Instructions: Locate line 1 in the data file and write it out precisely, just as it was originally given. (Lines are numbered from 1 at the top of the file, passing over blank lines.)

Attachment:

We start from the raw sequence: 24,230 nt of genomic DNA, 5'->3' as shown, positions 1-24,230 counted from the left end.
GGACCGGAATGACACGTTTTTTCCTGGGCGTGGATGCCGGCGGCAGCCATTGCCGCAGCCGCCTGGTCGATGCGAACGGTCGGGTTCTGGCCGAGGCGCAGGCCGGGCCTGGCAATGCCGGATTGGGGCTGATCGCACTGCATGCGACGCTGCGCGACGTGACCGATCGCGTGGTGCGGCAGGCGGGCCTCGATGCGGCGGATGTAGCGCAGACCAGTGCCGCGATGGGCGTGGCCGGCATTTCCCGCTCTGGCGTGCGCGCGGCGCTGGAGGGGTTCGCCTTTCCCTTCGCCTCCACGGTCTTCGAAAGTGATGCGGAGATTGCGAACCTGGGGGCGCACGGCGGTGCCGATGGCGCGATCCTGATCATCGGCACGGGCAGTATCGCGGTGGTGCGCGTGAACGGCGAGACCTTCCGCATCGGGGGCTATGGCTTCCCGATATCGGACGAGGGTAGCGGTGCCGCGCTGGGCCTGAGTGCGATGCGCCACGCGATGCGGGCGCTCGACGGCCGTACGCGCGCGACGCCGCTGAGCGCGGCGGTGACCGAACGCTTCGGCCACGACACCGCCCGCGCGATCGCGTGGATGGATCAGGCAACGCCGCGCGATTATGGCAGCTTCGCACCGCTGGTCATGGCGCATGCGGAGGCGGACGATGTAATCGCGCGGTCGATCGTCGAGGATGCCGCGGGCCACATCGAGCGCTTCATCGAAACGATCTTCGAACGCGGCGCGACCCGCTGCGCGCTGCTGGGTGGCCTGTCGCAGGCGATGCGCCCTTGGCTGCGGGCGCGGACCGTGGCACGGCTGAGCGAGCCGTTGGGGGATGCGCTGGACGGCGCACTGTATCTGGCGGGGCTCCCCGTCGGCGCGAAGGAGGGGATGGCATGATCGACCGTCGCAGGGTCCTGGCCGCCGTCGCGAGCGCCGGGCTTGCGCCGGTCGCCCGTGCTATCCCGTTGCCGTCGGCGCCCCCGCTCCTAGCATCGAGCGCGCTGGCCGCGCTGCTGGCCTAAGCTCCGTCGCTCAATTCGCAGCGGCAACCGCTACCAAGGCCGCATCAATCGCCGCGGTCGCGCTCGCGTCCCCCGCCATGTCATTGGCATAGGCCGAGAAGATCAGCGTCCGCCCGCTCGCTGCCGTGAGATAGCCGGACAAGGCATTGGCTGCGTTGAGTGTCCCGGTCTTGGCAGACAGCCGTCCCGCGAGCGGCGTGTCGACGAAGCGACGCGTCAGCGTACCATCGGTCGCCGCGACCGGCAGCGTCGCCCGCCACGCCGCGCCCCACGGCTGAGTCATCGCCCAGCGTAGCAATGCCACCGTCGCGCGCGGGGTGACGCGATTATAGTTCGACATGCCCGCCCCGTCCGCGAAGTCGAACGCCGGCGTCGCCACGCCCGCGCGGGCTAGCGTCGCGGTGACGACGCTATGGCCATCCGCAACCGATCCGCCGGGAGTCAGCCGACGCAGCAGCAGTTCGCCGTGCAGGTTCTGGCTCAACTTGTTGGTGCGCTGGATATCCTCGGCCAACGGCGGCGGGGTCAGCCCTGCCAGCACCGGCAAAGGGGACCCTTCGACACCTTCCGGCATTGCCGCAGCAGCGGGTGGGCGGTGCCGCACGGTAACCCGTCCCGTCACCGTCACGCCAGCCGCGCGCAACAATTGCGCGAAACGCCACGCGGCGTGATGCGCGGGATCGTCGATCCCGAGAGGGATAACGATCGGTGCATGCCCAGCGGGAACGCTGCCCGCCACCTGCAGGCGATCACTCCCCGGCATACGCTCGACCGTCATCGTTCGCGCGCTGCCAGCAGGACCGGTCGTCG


We start from the raw sequence: 24,230 nt of genomic DNA, 5'->3' as shown, positions 1-24,230 counted from the left end.